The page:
Disturbing the peace. It's a crime usually associated with rowdy teens and motorcycle gangs. Increasingly, you can add dogs to the list.
Despite an Oakland ordinance that prohibits incessant barking, more and more neighbors are complaining about just that -- dogs left inside to growl, yap and whine while their owners are away.
"It used to be so quiet and peaceful, waking to the chirps of birds and the rustle of branches in the breeze," writes one hills reader. Now, her neighborhood has gone to the dogs -- literally. "Those of us (and there are many) who work from the home are so disturbed," she says, adding that some are "forced to leave the house when they can't take it anymore."
Let's be clear. Most dog owners want their pets to be happy. They would be embarrassed to learn that their pups were howling out of loneliness or yapping every time a car drove by. They would feel equally bad if they knew that an elderly neighbor (in one case, a mother in hospice) couldn't get the rest he or she needed because of the noise.
As always, the best solution in this case is to find common ground with your neighbors. Some of them may be using dogs as a crime deterrent, and that's understandable. But dogs, unlike burglar alarms, need attention. They can get lonely and depressed if they're left in the house for hours each day.
And if talking doesn't work, Oakland Animal Services has a procedure in place to deal with the issue. See the guidelines online at http://oaklandanimalservices.org/need-help/barking-dogs.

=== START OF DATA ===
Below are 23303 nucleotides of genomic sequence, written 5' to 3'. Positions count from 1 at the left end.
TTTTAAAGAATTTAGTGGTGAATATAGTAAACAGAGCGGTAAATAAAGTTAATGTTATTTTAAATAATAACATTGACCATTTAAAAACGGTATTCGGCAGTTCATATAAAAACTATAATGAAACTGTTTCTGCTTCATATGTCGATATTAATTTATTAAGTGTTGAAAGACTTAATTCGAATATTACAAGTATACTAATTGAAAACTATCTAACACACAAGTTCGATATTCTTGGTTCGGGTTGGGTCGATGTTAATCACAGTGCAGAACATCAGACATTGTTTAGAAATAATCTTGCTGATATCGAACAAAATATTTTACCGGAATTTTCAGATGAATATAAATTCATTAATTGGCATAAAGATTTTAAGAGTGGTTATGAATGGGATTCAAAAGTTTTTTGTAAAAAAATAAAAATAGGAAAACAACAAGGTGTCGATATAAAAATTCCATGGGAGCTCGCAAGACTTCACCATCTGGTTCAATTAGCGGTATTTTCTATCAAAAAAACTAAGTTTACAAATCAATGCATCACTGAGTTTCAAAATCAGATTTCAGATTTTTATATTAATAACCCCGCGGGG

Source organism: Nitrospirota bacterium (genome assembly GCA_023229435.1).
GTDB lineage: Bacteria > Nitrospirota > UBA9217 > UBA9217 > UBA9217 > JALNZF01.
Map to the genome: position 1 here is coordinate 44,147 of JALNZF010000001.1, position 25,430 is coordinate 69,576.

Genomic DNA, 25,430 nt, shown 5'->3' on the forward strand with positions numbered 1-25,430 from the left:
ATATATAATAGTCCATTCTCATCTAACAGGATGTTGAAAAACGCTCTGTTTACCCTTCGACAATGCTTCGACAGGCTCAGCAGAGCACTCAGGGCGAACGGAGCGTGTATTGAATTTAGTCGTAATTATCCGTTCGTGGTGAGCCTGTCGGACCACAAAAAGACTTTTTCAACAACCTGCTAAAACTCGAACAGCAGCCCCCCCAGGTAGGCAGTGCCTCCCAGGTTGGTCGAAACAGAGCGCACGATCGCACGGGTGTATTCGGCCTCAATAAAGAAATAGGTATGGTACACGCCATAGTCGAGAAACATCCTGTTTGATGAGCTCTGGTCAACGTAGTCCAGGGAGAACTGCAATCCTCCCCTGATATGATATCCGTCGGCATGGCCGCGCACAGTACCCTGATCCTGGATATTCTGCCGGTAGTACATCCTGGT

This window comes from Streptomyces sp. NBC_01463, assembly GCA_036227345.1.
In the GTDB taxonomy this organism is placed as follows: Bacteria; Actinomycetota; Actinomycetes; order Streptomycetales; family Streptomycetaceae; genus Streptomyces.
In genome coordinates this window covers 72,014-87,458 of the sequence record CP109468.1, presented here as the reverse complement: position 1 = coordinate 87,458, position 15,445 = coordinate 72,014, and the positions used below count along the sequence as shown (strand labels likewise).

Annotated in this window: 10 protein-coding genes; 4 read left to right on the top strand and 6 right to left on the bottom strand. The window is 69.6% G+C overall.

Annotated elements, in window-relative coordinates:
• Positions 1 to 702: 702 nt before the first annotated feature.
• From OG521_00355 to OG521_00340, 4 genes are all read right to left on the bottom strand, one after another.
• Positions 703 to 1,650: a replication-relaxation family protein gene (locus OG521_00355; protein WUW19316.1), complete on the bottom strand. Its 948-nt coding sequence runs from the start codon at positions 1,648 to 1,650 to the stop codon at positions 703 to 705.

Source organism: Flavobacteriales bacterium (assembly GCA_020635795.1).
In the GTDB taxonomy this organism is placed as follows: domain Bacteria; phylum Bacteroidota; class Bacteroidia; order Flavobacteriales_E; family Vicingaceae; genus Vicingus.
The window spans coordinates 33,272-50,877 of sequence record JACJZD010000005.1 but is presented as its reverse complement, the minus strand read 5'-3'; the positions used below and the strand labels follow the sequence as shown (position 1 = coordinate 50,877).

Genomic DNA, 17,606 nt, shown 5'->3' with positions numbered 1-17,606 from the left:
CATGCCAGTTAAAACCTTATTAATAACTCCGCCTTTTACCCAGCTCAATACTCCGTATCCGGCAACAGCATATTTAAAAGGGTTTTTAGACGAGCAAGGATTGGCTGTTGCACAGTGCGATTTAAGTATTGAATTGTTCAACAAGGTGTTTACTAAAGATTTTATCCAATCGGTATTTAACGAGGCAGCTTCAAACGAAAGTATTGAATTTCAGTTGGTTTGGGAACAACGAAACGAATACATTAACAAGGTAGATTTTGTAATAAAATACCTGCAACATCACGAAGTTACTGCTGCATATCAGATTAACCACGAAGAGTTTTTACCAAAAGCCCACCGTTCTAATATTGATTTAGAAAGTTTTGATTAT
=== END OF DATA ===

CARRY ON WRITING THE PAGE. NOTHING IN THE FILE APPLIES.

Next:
Tree topping: Chain saws have been buzzing in the trees near the Montclair Swim Club. Neighbors say PG&E has been clearing trees along Thornhill, including at least one old tree in front of a homeowner's yard. This happens frequently during the winter months, when trees are tagged as a threat to the power lines. If you have any questions or complaints about PG&E's tree trimming policy, the utility's customer hotline is 800-743-5000.
Amazing transformation: An agency known for its long lines and annoying procedures is getting buzz of a different kind these days. The Claremont DMV is the site of the Sunday Temescal Farmers Market -- a hot spot for foodies looking for emerging chefs and farm-to-fork offerings. Readers have been asking me to cover more of the restaurant scene in Oakland, so next week I'll write about the Temescal District. A new generation of hipsters is driving the economy here -- and it's worth checking out.